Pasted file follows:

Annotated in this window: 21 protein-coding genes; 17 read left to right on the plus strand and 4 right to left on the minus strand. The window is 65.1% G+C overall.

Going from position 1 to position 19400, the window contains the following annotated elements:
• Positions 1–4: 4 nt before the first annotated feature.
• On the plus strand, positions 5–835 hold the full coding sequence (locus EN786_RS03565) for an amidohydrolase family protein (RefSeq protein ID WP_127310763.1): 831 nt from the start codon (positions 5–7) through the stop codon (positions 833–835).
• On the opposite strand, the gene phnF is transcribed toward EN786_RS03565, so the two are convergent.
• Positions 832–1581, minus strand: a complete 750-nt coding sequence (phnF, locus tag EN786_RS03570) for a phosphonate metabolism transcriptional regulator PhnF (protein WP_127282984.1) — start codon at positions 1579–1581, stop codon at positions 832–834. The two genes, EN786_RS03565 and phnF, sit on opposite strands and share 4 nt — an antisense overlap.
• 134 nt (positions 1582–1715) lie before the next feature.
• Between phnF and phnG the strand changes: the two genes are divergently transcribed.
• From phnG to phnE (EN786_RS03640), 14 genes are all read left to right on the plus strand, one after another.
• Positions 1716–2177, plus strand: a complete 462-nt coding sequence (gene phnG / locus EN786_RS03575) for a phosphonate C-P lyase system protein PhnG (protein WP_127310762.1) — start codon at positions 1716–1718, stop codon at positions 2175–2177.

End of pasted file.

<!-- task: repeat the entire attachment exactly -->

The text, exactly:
Annotated in this window: 21 protein-coding genes; 17 read left to right on the plus strand and 4 right to left on the minus strand. The window is 65.1% G+C overall.

Going from position 1 to position 19400, the window contains the following annotated elements:
• Positions 1–4: 4 nt before the first annotated feature.
• On the plus strand, positions 5–835 hold the full coding sequence (locus EN786_RS03565) for an amidohydrolase family protein (RefSeq protein ID WP_127310763.1): 831 nt from the start codon (positions 5–7) through the stop codon (positions 833–835).
• On the opposite strand, the gene phnF is transcribed toward EN786_RS03565, so the two are convergent.
• Positions 832–1581, minus strand: a complete 750-nt coding sequence (phnF, locus tag EN786_RS03570) for a phosphonate metabolism transcriptional regulator PhnF (protein WP_127282984.1) — start codon at positions 1579–1581, stop codon at positions 832–834. The two genes, EN786_RS03565 and phnF, sit on opposite strands and share 4 nt — an antisense overlap.
• 134 nt (positions 1582–1715) lie before the next feature.
• Between phnF and phnG the strand changes: the two genes are divergently transcribed.
• From phnG to phnE (EN786_RS03640), 14 genes are all read left to right on the plus strand, one after another.
• Positions 1716–2177, plus strand: a complete 462-nt coding sequence (gene phnG / locus EN786_RS03575) for a phosphonate C-P lyase system protein PhnG (protein WP_127310762.1) — start codon at positions 1716–1718, stop codon at positions 2175–2177.